From digitaljournal.com: “Okuma America Corporation and Madison Area Technical College partner to train the next generation of machinists and programmers” — Okuma America Corporation, a world-leader in CNC machine tool manufacturing, and Madison Area Technical College (MATC), a member of Partners in THINC, today announced their partnership to provide superior CNC education to students. The three-year partnership will deliver high quality hands-on training in service, repair, operation, programming, application and maintenance of Okuma machines as part of MATC’s machinist certificate and degree programs.

Madison Area Technical College will offer training led by NIMS certified, Level 1 instructors on Okuma CNC machines and simulators in the college’s new Ingenuity Center. In addition to providing equipment, Okuma will assist in developing content and programs that are aligned with Okuma’s workforce goals. “We’re pleased to join forces with MATC in CNC education. This partnership will provide a workforce pool to the local industry base that has the skills required to perform CNC related jobs,” said Lisa Rummel, chief financial officer at Okuma America.

Ribbon cutting ceremonies showcasing the Ingenuity Center will be held at MATC on Wednesday, April 9, 2014, at 3:30 p.m.

 

From wiscnews.com: “Former ag agent touts farm business education” — Randy Zogbaum was preaching to the choir.

It was a familiar choir — the Columbia County Board’s agriculture and land and water conservation committee. Zogbaum had been the agriculture agent for the University of Wisconsin-Extension Columbia County before leaving in late November 2008 to be education director for agriculture, natural resources and renewable energy with the Wisconsin Technical College System.

His message fell on receptive ears: Madison Area Technical College is here to help farmers manage the dollars and cents of agriculture.

“Whether you’re a fresh-market vegetable producer or have a 1,000-cow dairy herd, farming is still a business,” Zogbaum said.

Now an MATC agriculture instructor, Zogbaum came to Columbia County on Monday at the invitation of County Board Chairman Andy Ross to talk about a series of farm business classes — each lasting six weeks and offering 24 hours of instruction — that Zogbaum is helping to put together.

Zogbaum is based in Reedsburg, but he said many of MATC’s satellite campuses, including the one in Portage, are expected to offer the classes.

Some of the topics are:

• Understanding the farm business, mainly for people who are new to farming or who are contemplating launching a career in farming.

• Developing a farm business plan.

• Farm business analysis and decision making.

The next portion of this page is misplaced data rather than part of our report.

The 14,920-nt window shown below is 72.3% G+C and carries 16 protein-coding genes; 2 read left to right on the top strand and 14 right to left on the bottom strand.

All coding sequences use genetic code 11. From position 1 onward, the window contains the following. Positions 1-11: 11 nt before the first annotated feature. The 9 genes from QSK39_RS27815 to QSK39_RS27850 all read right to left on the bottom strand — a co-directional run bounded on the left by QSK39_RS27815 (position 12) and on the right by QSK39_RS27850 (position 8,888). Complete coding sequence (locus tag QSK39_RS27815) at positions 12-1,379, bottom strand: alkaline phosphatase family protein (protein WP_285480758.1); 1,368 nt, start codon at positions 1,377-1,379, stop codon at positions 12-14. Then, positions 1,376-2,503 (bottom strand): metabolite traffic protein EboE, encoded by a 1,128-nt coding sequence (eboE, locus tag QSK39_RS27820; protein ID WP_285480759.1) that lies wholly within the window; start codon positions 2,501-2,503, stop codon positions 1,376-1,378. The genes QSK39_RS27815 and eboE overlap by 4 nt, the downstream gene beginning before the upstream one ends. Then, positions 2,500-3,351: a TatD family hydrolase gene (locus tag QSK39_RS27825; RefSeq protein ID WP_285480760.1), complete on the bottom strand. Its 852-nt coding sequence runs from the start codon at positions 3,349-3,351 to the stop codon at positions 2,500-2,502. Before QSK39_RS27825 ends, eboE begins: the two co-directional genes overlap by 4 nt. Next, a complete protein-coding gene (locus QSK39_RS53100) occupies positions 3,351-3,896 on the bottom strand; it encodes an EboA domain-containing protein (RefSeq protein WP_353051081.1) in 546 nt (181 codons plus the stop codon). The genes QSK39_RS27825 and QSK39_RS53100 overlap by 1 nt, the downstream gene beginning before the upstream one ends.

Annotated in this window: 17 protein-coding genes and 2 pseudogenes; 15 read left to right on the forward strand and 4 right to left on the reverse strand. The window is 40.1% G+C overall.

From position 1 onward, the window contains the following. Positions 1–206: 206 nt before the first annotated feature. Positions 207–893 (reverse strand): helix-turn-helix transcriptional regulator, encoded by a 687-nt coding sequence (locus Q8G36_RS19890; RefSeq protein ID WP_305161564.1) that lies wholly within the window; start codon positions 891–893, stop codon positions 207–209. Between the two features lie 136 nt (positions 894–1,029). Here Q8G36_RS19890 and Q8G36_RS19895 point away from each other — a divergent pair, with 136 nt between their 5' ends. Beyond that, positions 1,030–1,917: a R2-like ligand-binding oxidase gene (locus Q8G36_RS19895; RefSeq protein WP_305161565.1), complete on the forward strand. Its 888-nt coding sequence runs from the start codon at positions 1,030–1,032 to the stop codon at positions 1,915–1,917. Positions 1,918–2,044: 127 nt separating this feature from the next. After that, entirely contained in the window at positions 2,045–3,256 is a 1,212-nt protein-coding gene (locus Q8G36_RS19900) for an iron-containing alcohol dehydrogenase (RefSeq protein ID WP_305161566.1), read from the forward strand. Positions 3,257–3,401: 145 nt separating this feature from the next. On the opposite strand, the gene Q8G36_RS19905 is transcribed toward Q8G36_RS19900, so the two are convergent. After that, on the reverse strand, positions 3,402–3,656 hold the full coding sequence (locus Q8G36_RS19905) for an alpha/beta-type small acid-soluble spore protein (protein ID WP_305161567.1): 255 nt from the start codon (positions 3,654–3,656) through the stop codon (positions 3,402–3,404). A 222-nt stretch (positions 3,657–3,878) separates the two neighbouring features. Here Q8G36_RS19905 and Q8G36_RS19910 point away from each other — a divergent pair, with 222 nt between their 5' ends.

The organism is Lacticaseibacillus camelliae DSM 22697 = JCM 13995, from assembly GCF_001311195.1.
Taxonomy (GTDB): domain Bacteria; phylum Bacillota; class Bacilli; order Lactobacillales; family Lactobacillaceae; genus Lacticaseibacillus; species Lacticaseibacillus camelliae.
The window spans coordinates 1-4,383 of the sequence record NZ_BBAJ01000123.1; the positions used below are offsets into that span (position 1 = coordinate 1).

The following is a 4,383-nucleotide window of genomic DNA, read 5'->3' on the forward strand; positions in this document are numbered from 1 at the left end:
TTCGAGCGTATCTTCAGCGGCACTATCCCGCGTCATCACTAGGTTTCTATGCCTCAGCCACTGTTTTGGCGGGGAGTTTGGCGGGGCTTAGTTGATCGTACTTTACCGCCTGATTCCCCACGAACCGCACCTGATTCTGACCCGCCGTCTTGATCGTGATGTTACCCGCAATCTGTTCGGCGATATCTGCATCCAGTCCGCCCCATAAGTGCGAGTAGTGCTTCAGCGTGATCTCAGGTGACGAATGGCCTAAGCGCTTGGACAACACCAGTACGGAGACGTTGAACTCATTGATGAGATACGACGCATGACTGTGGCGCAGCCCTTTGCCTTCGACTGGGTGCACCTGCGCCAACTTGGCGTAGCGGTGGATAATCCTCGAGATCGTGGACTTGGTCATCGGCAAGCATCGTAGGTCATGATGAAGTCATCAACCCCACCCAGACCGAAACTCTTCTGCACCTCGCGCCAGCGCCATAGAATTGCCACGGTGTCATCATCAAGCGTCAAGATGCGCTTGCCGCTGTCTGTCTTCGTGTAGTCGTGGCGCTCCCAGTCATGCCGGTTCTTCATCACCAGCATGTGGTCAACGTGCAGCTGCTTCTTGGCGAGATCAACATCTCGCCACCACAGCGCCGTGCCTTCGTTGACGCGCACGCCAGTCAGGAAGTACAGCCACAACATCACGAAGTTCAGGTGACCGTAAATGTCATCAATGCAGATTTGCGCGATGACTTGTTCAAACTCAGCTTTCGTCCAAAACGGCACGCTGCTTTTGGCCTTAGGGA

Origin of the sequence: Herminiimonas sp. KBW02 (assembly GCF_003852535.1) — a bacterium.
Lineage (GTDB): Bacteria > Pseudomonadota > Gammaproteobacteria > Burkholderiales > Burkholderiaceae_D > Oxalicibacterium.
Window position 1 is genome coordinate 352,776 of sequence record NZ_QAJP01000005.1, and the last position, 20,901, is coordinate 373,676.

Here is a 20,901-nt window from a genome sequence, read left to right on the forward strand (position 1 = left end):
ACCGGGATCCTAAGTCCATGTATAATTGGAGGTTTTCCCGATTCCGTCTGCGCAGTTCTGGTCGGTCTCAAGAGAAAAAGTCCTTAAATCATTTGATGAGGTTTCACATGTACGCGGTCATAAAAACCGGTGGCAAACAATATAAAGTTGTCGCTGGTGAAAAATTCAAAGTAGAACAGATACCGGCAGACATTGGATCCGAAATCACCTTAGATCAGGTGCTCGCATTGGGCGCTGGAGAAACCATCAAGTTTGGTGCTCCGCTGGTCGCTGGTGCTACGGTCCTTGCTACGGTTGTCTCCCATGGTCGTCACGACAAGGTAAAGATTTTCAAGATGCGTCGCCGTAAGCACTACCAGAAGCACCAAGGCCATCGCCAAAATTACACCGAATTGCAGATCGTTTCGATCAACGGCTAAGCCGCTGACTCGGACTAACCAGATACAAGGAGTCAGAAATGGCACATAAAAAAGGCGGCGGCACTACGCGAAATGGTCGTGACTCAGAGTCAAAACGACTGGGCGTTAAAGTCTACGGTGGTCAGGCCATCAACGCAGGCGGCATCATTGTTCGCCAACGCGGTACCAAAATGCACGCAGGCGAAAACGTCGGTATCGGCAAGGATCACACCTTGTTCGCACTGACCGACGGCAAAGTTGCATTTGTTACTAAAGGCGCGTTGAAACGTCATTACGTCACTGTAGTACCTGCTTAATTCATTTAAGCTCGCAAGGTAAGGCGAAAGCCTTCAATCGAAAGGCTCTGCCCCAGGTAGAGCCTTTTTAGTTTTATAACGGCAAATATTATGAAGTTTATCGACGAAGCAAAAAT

• Farm enterprise analysis and marketing.

• Long-term farm budgeting and management.

Kurt Calkins, Columbia County’s director of land and water conservation, said he thinks classes like these should include education on farmers’ compliance with state pollution control standards.

They will, Zogbaum said — the classes will show farmers the costs of non-compliance, the losses in profit that can result from using more fertilizer than is needed and the sources of financial assistance for farmers who want to (or have to) undertake a costly pollution-abatement project.

Committee member Mike Weyh, who is a farmer, said he was curious about whether the classes would address the sometimes-daunting process of navigating farm markets and determining when and where to sell farm commodities.

That will be addressed in the more advanced courses, Zogbaum said.

He said the classes can be taken sequentially, or experienced farmers can take only the more advanced classes.

Zogbaum said he would not teach all the classes; in fact, MATC is looking for adjunct instructors for the classes, most of which are expected to start this fall.

But some of the people sitting around the table for the committee’s meeting, he said, could play a role in the instruction. For example, Calkins could share information about cost-sharing programs offered by the state through county land and water conservation departments. And representatives from federal offices like the Natural Resources Conservation Service and the Farm Service Agency could show farmers how to tap into resources offered by the U.S. Department of Agriculture.

The cost would be about $240 per course.

Zogbaum said MATC will put out a brochure sometime in the late summer to announce the classes’ schedule and locations where they will be offered.